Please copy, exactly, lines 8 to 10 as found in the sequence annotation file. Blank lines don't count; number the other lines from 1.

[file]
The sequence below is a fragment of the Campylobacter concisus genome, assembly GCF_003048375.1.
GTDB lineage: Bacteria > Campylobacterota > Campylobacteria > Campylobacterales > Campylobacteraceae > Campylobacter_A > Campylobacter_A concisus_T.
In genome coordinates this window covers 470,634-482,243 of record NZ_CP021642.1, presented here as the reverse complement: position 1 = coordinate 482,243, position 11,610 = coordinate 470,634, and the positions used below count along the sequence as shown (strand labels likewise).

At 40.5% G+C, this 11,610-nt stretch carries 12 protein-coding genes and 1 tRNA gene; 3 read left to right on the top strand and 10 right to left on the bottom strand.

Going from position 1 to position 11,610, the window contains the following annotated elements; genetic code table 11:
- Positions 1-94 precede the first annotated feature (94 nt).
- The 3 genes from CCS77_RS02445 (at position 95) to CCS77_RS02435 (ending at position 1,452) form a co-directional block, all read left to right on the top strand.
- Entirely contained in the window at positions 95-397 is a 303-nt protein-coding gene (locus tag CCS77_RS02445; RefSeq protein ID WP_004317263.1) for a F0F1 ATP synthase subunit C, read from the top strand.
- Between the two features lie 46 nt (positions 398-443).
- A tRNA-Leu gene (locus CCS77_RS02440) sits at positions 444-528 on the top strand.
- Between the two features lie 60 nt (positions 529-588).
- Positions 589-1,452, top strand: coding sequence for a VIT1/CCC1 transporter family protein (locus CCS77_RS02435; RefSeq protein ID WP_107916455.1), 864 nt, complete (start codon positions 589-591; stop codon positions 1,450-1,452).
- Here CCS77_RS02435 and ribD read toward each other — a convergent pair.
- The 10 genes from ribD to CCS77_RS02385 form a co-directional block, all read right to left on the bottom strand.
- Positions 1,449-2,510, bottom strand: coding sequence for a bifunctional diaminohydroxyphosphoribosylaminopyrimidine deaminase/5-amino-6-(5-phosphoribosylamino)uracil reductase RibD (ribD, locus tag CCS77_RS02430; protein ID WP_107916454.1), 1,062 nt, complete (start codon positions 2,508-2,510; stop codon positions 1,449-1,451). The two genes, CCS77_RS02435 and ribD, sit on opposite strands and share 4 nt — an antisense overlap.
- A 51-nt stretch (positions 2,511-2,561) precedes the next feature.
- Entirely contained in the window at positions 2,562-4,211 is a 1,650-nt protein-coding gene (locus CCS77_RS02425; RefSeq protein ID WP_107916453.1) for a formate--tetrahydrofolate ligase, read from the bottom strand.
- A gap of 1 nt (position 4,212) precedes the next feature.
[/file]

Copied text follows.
- Entirely contained in the window at positions 95-397 is a 303-nt protein-coding gene (locus tag CCS77_RS02445; RefSeq protein ID WP_004317263.1) for a F0F1 ATP synthase subunit C, read from the top strand.
- Between the two features lie 46 nt (positions 398-443).
- A tRNA-Leu gene (locus CCS77_RS02440) sits at positions 444-528 on the top strand.